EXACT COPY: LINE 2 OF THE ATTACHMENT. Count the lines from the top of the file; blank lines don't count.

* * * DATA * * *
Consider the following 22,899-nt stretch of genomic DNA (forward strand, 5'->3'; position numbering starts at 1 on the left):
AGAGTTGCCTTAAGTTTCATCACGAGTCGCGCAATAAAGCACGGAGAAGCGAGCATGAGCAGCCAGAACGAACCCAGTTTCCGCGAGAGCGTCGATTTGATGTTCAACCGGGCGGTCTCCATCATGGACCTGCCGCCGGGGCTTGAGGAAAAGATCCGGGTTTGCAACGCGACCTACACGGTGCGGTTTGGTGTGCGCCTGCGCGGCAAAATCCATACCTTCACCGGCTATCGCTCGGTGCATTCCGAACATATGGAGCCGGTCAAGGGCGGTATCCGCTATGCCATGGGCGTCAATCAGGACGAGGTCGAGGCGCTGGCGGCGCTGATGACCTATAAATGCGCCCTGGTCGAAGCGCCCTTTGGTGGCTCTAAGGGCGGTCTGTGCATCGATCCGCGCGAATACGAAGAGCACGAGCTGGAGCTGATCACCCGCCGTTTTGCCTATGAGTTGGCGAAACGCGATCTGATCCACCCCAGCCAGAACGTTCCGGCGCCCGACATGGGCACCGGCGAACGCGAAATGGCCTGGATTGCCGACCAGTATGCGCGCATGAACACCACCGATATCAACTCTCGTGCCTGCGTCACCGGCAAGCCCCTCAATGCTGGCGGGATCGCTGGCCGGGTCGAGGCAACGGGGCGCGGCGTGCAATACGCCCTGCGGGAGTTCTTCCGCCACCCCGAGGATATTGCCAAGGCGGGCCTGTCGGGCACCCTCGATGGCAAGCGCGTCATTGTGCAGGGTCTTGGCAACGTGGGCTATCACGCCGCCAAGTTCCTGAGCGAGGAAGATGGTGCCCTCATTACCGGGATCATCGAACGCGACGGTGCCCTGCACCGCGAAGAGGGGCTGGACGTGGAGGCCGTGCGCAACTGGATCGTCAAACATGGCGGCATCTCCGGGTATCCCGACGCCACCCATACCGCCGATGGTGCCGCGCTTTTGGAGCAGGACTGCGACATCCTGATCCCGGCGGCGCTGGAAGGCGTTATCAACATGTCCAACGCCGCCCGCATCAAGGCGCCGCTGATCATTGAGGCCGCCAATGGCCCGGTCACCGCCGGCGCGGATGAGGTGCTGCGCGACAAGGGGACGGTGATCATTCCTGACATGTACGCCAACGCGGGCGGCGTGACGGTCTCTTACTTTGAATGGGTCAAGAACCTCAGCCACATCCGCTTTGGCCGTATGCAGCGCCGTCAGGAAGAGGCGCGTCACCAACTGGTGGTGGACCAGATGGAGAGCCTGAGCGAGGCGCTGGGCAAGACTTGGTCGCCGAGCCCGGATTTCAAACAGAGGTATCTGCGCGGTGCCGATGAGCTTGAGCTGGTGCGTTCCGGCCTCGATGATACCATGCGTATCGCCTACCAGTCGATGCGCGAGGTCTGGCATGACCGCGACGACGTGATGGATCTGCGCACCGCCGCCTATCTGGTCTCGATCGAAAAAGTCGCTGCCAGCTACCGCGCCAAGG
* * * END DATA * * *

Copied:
AGAGTTGCCTTAAGTTTCATCACGAGTCGCGCAATAAAGCACGGAGAAGCGAGCATGAGCAGCCAGAACGAACCCAGTTTCCGCGAGAGCGTCGATTTGATGTTCAACCGGGCGGTCTCCATCATGGACCTGCCGCCGGGGCTTGAGGAAAAGATCCGGGTTTGCAACGCGACCTACACGGTGCGGTTTGGTGTGCGCCTGCGCGGCAAAATCCATACCTTCACCGGCTATCGCTCGGTGCATTCCGAACATATGGAGCCGGTCAAGGGCGGTATCCGCTATGCCATGGGCGTCAATCAGGACGAGGTCGAGGCGCTGGCGGCGCTGATGACCTATAAATGCGCCCTGGTCGAAGCGCCCTTTGGTGGCTCTAAGGGCGGTCTGTGCATCGATCCGCGCGAATACGAAGAGCACGAGCTGGAGCTGATCACCCGCCGTTTTGCCTATGAGTTGGCGAAACGCGATCTGATCCACCCCAGCCAGAACGTTCCGGCGCCCGACATGGGCACCGGCGAACGCGAAATGGCCTGGATTGCCGACCAGTATGCGCGCATGAACACCACCGATATCAACTCTCGTGCCTGCGTCACCGGCAAGCCCCTCAATGCTGGCGGGATCGCTGGCCGGGTCGAGGCAACGGGGCGCGGCGTGCAATACGCCCTGCGGGAGTTCTTCCGCCACCCCGAGGATATTGCCAAGGCGGGCCTGTCGGGCACCCTCGATGGCAAGCGCGTCATTGTGCAGGGTCTTGGCAACGTGGGCTATCACGCCGCCAAGTTCCTGAGCGAGGAAGATGGTGCCCTCATTACCGGGATCATCGAACGCGACGGTGCCCTGCACCGCGAAGAGGGGCTGGACGTGGAGGCCGTGCGCAACTGGATCGTCAAACATGGCGGCATCTCCGGGTATCCCGACGCCACCCATACCGCCGATGGTGCCGCGCTTTTGGAGCAGGACTGCGACATCCTGATCCCGGCGGCGCTGGAAGGCGTTATCAACATGTCCAACGCCGCCCGCATCAAGGCGCCGCTGATCATTGAGGCCGCCAATGGCCCGGTCACCGCCGGCGCGGATGAGGTGCTGCGCGACAAGGGGACGGTGATCATTCCTGACATGTACGCCAACGCGGGCGGCGTGACGGTCTCTTACTTTGAATGGGTCAAGAACCTCAGCCACATCCGCTTTGGCCGTATGCAGCGCCGTCAGGAAGAGGCGCGTCACCAACTGGTGGTGGACCAGATGGAGAGCCTGAGCGAGGCGCTGGGCAAGACTTGGTCGCCGAGCCCGGATTTCAAACAGAGGTATCTGCGCGGTGCCGATGAGCTTGAGCTGGTGCGTTCCGGCCTCGATGATACCATGCGTATCGCCTACCAGTCGATGCGCGAGGTCTGGCATGACCGCGACGACGTGATGGATCTGCGCACCGCCGCCTATCTGGTCTCGATCGAAAAAGTCGCTGCCAGCTACCGCGCCAAGG